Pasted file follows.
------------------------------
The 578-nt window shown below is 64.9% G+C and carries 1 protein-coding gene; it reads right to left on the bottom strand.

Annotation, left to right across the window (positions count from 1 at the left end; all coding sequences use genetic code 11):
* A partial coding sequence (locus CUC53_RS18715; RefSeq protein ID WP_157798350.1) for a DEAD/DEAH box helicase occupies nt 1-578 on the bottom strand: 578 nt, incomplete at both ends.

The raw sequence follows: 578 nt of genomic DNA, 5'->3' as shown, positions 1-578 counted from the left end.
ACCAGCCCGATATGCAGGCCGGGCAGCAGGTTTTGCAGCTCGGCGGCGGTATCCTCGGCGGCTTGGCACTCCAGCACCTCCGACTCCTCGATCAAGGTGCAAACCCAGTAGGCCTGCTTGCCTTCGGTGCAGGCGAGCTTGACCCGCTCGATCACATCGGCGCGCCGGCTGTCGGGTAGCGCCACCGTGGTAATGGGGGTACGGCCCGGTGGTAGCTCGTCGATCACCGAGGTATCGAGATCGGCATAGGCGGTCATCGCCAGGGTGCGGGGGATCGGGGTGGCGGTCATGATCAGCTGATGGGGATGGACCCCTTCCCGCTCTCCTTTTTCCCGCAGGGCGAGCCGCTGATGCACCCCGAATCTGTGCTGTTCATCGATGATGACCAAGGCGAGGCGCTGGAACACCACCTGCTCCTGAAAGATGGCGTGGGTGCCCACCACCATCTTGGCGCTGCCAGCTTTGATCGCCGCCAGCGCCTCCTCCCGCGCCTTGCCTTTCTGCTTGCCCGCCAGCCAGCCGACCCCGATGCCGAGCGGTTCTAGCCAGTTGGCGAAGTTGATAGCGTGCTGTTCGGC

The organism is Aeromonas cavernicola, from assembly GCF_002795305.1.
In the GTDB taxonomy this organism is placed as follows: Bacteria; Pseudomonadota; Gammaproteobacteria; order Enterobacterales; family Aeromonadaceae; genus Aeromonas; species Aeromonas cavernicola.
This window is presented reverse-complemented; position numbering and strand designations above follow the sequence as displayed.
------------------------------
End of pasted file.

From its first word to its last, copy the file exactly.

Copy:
The 578-nt window shown below is 64.9% G+C and carries 1 protein-coding gene; it reads right to left on the bottom strand.

Annotation, left to right across the window (positions count from 1 at the left end; all coding sequences use genetic code 11):
* A partial coding sequence (locus CUC53_RS18715; RefSeq protein ID WP_157798350.1) for a DEAD/DEAH box helicase occupies nt 1-578 on the bottom strand: 578 nt, incomplete at both ends.

The raw sequence follows: 578 nt of genomic DNA, 5'->3' as shown, positions 1-578 counted from the left end.
ACCAGCCCGATATGCAGGCCGGGCAGCAGGTTTTGCAGCTCGGCGGCGGTATCCTCGGCGGCTTGGCACTCCAGCACCTCCGACTCCTCGATCAAGGTGCAAACCCAGTAGGCCTGCTTGCCTTCGGTGCAGGCGAGCTTGACCCGCTCGATCACATCGGCGCGCCGGCTGTCGGGTAGCGCCACCGTGGTAATGGGGGTACGGCCCGGTGGTAGCTCGTCGATCACCGAGGTATCGAGATCGGCATAGGCGGTCATCGCCAGGGTGCGGGGGATCGGGGTGGCGGTCATGATCAGCTGATGGGGATGGACCCCTTCCCGCTCTCCTTTTTCCCGCAGGGCGAGCCGCTGATGCACCCCGAATCTGTGCTGTTCATCGATGATGACCAAGGCGAGGCGCTGGAACACCACCTGCTCCTGAAAGATGGCGTGGGTGCCCACCACCATCTTGGCGCTGCCAGCTTTGATCGCCGCCAGCGCCTCCTCCCGCGCCTTGCCTTTCTGCTTGCCCGCCAGCCAGCCGACCCCGATGCCGAGCGGTTCTAGCCAGTTGGCGAAGTTGATAGCGTGCTGTTCGGC

The organism is Aeromonas cavernicola, from assembly GCF_002795305.1.
In the GTDB taxonomy this organism is placed as follows: Bacteria; Pseudomonadota; Gammaproteobacteria; order Enterobacterales; family Aeromonadaceae; genus Aeromonas; species Aeromonas cavernicola.
This window is presented reverse-complemented; position numbering and strand designations above follow the sequence as displayed.